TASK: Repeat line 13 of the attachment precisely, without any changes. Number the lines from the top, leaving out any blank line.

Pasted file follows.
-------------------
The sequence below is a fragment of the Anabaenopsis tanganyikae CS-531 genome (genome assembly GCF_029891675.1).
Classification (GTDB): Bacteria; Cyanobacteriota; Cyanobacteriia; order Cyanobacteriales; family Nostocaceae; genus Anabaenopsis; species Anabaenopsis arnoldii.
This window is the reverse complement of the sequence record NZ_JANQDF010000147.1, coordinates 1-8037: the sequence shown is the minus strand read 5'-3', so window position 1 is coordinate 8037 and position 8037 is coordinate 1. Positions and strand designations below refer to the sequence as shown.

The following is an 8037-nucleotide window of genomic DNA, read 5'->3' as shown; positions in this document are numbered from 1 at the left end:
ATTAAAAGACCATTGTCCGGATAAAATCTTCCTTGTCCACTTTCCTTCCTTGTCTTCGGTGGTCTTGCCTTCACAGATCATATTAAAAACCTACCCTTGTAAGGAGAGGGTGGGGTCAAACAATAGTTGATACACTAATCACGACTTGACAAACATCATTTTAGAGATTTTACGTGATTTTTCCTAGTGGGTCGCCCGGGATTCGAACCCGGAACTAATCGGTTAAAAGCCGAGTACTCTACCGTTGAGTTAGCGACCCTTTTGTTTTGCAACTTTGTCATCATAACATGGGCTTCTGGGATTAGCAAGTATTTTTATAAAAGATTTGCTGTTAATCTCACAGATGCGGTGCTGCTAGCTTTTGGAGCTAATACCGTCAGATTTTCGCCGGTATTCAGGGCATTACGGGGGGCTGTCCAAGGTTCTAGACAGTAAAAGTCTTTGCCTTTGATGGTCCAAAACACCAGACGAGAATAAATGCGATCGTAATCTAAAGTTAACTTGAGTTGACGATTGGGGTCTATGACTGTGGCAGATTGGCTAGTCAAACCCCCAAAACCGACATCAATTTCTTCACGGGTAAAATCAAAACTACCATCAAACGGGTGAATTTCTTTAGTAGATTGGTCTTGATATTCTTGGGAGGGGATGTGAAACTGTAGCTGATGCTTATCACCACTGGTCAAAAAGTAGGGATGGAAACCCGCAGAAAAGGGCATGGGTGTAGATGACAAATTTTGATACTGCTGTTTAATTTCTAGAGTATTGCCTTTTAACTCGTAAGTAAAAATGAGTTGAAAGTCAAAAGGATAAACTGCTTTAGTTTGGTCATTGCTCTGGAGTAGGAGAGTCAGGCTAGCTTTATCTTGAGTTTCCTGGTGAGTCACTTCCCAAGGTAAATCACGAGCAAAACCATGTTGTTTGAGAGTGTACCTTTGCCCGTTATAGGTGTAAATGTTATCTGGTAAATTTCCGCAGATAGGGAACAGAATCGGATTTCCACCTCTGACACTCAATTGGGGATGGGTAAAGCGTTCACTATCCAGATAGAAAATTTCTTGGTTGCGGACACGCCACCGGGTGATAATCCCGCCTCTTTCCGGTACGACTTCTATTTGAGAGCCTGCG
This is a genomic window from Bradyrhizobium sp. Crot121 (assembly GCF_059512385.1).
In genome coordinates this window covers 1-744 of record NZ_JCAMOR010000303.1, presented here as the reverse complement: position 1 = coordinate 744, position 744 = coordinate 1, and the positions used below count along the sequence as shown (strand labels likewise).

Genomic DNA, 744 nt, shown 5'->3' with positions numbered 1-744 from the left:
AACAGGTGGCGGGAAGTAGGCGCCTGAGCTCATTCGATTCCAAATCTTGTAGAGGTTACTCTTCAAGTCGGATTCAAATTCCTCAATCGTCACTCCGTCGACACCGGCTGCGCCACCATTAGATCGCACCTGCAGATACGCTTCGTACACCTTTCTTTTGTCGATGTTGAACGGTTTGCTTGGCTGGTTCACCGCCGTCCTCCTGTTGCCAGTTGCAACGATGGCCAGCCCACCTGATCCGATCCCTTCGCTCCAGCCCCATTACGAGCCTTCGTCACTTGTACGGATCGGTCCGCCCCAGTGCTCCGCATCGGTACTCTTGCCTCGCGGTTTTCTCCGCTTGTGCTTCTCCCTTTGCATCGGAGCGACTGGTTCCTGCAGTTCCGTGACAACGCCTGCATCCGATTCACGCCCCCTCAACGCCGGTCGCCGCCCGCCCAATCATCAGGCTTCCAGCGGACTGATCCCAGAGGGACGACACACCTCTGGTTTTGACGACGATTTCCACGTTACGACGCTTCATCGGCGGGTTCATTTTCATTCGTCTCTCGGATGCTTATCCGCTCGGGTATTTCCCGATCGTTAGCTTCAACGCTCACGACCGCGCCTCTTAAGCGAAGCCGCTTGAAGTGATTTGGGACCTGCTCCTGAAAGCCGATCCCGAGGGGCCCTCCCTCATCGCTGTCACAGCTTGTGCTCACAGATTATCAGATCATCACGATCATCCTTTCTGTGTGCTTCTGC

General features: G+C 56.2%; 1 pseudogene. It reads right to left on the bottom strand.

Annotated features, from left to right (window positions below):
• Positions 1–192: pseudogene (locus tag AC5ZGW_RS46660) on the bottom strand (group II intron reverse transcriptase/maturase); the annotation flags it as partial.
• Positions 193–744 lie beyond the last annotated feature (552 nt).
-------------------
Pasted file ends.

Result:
• Positions 193–744 lie beyond the last annotated feature (552 nt).